LENOX — It will be a trip down memory lane this Saturday as the Chamber of Commerce hosts its first full-fledged downtown antique car show in eight years, this time partnering with Donovan Motorcars.
During the event from 11 a.m. to 4 p.m., more than 50 classic and vintage cars will be on display in the municipal parking lot and the driveway behind and alongside Berkshire Bank at 25 Main St. The cars will be judged based on class and category, said Jennifer Nacht, executive director of the chamber.
“Our interest at Donovan Motorcars is to help the chamber bring people downtown, and to help Lenox as another venue to have a nice car show,” said owner Brian Donovan, who established the Pittsfield Road business more than 30 years ago. “We hope to get a big start and build on it every year as it becomes more of a well-known show, hopefully to reach local people who enjoy cars and local clientele as another activity in Lenox.”
To reach the world of vintage auto enthusiasts, the business reached out to car clubs, its client base of several thousand customers as well as advertising, said Dean Forsman, sales, marketing and customer service specialist.
The chamber last sponsored an antique car show downtown in June 2014, when the Lenox Motorcar Classic included displays of more than 100 classic vehicles.
Among the top attractions expected to be displayed at the show:
• A family-owned 1961 Corvette Resto-Mod, meaning a modified restoration of an actual Corvette with extensive performance and appearance upgrades, including a 620-hp engine, custom chassis and custom wheels. The vehicle is worth up to $750,000 if it goes on the market, Forsman said.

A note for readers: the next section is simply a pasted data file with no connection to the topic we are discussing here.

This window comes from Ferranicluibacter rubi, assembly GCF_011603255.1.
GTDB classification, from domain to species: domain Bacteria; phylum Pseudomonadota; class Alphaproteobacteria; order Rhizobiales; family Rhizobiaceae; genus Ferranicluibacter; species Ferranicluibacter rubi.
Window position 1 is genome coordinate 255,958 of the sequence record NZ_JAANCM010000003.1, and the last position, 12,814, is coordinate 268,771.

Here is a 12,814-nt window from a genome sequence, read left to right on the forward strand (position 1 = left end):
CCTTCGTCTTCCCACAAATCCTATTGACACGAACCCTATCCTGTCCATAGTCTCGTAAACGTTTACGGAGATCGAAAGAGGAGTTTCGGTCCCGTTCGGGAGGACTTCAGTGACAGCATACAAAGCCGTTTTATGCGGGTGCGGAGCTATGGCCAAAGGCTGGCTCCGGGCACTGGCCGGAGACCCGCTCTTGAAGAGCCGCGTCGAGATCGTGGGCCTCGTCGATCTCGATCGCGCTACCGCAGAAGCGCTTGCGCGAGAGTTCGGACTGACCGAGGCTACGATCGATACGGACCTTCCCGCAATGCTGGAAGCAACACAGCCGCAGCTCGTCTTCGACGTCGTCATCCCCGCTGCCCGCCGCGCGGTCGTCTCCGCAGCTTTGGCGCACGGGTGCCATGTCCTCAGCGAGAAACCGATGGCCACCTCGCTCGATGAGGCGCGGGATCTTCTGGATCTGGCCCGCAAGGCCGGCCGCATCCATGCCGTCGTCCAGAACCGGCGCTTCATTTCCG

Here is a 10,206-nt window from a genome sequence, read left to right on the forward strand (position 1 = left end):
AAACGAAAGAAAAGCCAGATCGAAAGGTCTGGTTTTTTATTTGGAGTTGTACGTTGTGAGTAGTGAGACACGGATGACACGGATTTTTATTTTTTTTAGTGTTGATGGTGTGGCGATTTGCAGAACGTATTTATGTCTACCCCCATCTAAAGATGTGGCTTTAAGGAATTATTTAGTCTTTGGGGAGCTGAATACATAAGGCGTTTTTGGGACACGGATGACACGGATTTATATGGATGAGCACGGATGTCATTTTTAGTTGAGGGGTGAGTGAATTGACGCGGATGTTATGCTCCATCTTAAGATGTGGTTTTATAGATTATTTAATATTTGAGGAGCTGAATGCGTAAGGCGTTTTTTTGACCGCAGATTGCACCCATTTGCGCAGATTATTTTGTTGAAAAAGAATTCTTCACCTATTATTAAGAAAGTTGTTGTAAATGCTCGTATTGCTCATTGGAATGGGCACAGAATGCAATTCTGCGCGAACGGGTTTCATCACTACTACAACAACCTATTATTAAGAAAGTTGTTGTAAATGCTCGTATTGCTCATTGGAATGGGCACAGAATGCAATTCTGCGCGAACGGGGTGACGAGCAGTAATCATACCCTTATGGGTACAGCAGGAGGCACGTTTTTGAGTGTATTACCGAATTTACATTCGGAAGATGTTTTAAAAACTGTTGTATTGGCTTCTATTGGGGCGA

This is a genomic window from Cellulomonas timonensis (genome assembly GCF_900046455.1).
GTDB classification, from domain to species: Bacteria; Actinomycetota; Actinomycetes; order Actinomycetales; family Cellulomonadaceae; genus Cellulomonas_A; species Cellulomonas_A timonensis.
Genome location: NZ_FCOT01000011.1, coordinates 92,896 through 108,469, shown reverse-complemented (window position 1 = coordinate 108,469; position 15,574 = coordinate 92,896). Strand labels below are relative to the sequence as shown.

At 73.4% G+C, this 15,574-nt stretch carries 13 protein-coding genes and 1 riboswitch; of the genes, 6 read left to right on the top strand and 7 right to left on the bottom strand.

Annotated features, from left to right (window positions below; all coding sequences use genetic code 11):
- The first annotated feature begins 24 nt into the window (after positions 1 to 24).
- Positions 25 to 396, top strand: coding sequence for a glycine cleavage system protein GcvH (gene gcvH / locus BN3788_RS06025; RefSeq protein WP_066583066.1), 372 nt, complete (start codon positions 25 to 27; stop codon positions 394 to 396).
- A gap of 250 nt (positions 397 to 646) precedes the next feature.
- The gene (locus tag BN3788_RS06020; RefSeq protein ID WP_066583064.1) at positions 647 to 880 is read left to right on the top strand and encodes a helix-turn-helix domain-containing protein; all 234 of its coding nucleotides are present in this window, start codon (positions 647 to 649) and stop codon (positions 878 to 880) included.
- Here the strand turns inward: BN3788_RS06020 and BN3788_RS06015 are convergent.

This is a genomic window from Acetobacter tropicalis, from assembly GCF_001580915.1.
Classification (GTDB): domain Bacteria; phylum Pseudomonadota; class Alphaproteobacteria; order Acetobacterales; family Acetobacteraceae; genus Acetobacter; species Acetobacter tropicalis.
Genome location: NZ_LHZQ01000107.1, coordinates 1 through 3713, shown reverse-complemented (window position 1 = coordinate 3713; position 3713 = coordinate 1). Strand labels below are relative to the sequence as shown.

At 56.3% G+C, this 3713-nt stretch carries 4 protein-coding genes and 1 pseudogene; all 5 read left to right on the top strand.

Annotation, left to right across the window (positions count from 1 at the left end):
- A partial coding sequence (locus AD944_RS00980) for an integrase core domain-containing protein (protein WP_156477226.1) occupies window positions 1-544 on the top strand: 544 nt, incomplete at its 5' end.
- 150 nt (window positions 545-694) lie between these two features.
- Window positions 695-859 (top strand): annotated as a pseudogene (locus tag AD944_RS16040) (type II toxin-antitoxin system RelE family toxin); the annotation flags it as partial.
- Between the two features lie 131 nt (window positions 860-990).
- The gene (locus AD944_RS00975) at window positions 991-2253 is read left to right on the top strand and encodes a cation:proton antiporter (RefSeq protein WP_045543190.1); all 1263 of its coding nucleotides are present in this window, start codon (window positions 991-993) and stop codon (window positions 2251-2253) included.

• A fully-restored black and tan 1967 Jaguar XTE Roadster, a restored open two-seater in brand new condition, owned for the past 50 years by the same Pittsfield family with an estimated selling price of at least $300,000.
• A restored 1950 Jaguar Mark 5 Drophead convertible, owned by a Pittsfield family ever since it was acquired when it was new.
“People love looking at vintage cars, and downtown is a nice venue to display cars we’ve restored and show people what we can do,” Forsman said.
To restore such vehicles, it requires documenting the condition of the car before work begins, since the goal is “to make it look like it’s coming off the factory floor, and better,” he said. “But it looks exactly the same, a replication of the original in the best possible condition, to look brand-new.”
The goal is to present the car show annually as one of the Chamber’s regular events in order to draw people to downtown, he said.
The Lenox Fire Department will be serving hamburgers and hot dogs during the event. For information, go to lenox.org/event.